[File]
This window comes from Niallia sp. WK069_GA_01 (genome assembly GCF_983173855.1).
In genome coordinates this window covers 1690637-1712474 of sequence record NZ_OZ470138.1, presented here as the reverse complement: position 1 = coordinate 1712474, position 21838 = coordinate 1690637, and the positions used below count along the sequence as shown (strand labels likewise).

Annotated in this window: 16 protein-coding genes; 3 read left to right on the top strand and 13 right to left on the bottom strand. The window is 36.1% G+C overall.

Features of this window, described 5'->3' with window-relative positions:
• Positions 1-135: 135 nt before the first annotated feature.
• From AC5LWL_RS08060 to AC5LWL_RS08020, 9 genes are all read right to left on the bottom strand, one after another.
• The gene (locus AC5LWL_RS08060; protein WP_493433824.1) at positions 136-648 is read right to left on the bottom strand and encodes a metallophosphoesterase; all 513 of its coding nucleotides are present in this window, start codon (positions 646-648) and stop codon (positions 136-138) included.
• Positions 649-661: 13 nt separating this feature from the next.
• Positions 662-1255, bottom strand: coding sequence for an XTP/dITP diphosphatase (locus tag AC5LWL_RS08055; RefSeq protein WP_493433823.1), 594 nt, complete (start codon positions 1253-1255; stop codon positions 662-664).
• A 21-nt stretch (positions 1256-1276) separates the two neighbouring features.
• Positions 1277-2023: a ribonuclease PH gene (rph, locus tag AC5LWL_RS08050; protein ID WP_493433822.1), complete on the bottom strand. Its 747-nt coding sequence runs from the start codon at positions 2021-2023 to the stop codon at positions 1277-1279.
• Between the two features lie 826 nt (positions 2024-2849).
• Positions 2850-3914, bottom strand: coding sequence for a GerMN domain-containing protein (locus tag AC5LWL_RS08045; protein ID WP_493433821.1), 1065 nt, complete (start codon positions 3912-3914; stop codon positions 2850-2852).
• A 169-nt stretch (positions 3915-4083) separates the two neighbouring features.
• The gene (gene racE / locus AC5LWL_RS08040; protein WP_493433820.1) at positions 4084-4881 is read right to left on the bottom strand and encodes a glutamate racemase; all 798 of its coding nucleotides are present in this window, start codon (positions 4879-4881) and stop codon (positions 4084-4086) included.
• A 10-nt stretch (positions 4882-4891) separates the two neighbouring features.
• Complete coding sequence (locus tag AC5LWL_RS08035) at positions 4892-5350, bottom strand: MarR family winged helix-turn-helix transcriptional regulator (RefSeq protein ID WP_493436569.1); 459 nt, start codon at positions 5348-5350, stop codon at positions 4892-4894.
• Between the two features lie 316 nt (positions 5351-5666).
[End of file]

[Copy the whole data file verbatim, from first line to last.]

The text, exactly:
This window comes from Niallia sp. WK069_GA_01 (genome assembly GCF_983173855.1).
In genome coordinates this window covers 1690637-1712474 of sequence record NZ_OZ470138.1, presented here as the reverse complement: position 1 = coordinate 1712474, position 21838 = coordinate 1690637, and the positions used below count along the sequence as shown (strand labels likewise).

Annotated in this window: 16 protein-coding genes; 3 read left to right on the top strand and 13 right to left on the bottom strand. The window is 36.1% G+C overall.

Features of this window, described 5'->3' with window-relative positions:
• Positions 1-135: 135 nt before the first annotated feature.
• From AC5LWL_RS08060 to AC5LWL_RS08020, 9 genes are all read right to left on the bottom strand, one after another.
• The gene (locus AC5LWL_RS08060; protein WP_493433824.1) at positions 136-648 is read right to left on the bottom strand and encodes a metallophosphoesterase; all 513 of its coding nucleotides are present in this window, start codon (positions 646-648) and stop codon (positions 136-138) included.
• Positions 649-661: 13 nt separating this feature from the next.
• Positions 662-1255, bottom strand: coding sequence for an XTP/dITP diphosphatase (locus tag AC5LWL_RS08055; RefSeq protein WP_493433823.1), 594 nt, complete (start codon positions 1253-1255; stop codon positions 662-664).
• A 21-nt stretch (positions 1256-1276) separates the two neighbouring features.
• Positions 1277-2023: a ribonuclease PH gene (rph, locus tag AC5LWL_RS08050; protein ID WP_493433822.1), complete on the bottom strand. Its 747-nt coding sequence runs from the start codon at positions 2021-2023 to the stop codon at positions 1277-1279.
• Between the two features lie 826 nt (positions 2024-2849).
• Positions 2850-3914, bottom strand: coding sequence for a GerMN domain-containing protein (locus tag AC5LWL_RS08045; protein ID WP_493433821.1), 1065 nt, complete (start codon positions 3912-3914; stop codon positions 2850-2852).
• A 169-nt stretch (positions 3915-4083) separates the two neighbouring features.
• The gene (gene racE / locus AC5LWL_RS08040; protein WP_493433820.1) at positions 4084-4881 is read right to left on the bottom strand and encodes a glutamate racemase; all 798 of its coding nucleotides are present in this window, start codon (positions 4879-4881) and stop codon (positions 4084-4086) included.
• A 10-nt stretch (positions 4882-4891) separates the two neighbouring features.
• Complete coding sequence (locus tag AC5LWL_RS08035) at positions 4892-5350, bottom strand: MarR family winged helix-turn-helix transcriptional regulator (RefSeq protein ID WP_493436569.1); 459 nt, start codon at positions 5348-5350, stop codon at positions 4892-4894.
• Between the two features lie 316 nt (positions 5351-5666).